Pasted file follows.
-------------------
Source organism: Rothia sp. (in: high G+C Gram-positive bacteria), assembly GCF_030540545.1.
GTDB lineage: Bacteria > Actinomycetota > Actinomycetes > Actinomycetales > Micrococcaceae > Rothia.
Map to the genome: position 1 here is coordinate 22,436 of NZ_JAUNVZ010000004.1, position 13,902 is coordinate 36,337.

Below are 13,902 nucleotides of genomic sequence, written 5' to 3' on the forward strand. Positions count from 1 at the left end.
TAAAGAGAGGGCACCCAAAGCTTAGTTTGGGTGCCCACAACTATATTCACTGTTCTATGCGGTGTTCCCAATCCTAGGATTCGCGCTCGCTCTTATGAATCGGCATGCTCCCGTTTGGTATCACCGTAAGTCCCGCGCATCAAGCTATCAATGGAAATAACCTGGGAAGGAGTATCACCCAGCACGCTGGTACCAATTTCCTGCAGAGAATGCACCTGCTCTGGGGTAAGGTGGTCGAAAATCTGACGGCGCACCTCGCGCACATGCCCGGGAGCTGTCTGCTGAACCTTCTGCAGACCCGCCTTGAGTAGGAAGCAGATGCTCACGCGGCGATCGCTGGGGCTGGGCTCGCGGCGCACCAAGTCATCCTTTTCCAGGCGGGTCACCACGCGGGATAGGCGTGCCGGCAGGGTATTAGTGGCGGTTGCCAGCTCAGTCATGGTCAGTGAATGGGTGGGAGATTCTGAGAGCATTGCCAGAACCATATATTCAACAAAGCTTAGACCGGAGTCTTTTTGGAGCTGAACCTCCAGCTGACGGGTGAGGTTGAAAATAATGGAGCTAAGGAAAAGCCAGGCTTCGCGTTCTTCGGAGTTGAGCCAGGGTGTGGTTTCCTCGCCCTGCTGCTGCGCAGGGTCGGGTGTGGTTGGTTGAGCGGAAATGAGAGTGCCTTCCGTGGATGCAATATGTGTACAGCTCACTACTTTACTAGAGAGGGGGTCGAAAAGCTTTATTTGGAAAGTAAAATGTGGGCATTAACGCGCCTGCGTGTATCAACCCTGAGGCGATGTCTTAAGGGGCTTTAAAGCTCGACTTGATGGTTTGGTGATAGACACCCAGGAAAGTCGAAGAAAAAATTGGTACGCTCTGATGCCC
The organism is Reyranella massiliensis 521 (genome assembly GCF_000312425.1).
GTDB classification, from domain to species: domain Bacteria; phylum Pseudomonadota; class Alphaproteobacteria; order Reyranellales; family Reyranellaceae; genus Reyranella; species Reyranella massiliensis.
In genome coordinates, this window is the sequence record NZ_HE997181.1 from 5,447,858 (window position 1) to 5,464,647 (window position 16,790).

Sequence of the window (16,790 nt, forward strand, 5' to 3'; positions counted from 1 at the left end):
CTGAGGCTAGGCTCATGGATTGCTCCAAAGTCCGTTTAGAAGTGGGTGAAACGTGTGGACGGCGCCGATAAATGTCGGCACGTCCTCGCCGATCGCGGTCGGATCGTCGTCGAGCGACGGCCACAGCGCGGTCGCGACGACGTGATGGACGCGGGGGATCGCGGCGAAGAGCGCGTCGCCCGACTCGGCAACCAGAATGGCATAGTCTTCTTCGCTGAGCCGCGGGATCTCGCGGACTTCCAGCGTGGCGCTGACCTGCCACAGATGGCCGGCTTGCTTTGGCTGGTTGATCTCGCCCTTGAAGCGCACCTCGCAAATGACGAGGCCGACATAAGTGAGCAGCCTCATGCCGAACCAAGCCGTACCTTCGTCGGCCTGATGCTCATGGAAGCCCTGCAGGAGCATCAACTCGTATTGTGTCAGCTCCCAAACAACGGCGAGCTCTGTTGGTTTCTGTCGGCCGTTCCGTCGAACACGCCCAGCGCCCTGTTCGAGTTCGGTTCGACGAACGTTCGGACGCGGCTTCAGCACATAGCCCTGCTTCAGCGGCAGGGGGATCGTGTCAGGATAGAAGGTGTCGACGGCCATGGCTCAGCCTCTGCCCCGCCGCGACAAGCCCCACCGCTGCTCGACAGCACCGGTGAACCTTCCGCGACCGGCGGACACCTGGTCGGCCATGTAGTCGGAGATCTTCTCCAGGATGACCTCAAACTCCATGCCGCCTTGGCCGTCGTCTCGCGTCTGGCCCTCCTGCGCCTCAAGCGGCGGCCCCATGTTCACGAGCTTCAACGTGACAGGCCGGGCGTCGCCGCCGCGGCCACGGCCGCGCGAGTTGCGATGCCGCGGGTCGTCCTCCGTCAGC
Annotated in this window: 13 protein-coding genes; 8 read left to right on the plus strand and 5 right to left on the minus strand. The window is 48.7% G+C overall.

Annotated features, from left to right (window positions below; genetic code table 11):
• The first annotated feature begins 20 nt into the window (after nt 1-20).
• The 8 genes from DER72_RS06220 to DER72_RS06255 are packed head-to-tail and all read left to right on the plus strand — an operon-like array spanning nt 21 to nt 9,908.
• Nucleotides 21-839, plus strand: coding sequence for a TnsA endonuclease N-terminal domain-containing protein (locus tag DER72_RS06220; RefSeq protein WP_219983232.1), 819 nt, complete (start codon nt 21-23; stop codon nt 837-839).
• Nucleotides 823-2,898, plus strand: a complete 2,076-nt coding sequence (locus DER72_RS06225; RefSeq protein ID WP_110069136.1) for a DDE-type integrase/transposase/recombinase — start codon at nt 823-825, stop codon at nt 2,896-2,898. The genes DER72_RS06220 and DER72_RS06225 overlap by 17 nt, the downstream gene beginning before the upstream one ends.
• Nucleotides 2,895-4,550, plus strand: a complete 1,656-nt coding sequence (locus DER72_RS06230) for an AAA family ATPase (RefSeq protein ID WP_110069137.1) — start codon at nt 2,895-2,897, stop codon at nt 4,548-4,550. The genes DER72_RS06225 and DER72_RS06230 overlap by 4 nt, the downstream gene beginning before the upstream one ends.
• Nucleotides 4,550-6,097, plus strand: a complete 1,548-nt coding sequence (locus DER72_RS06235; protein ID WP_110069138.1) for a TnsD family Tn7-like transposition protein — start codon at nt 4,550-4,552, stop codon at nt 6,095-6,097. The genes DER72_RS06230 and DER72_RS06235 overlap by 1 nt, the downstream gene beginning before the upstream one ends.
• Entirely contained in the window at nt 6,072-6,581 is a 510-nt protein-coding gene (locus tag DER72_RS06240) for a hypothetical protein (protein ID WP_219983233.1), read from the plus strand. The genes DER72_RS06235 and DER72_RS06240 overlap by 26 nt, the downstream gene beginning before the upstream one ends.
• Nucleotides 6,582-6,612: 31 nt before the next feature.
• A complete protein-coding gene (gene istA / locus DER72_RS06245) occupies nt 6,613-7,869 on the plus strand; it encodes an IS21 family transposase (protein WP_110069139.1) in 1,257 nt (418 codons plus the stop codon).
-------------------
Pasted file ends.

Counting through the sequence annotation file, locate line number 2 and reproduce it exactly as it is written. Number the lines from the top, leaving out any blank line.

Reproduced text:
GTDB lineage: Bacteria > Actinomycetota > Actinomycetes > Actinomycetales > Micrococcaceae > Rothia.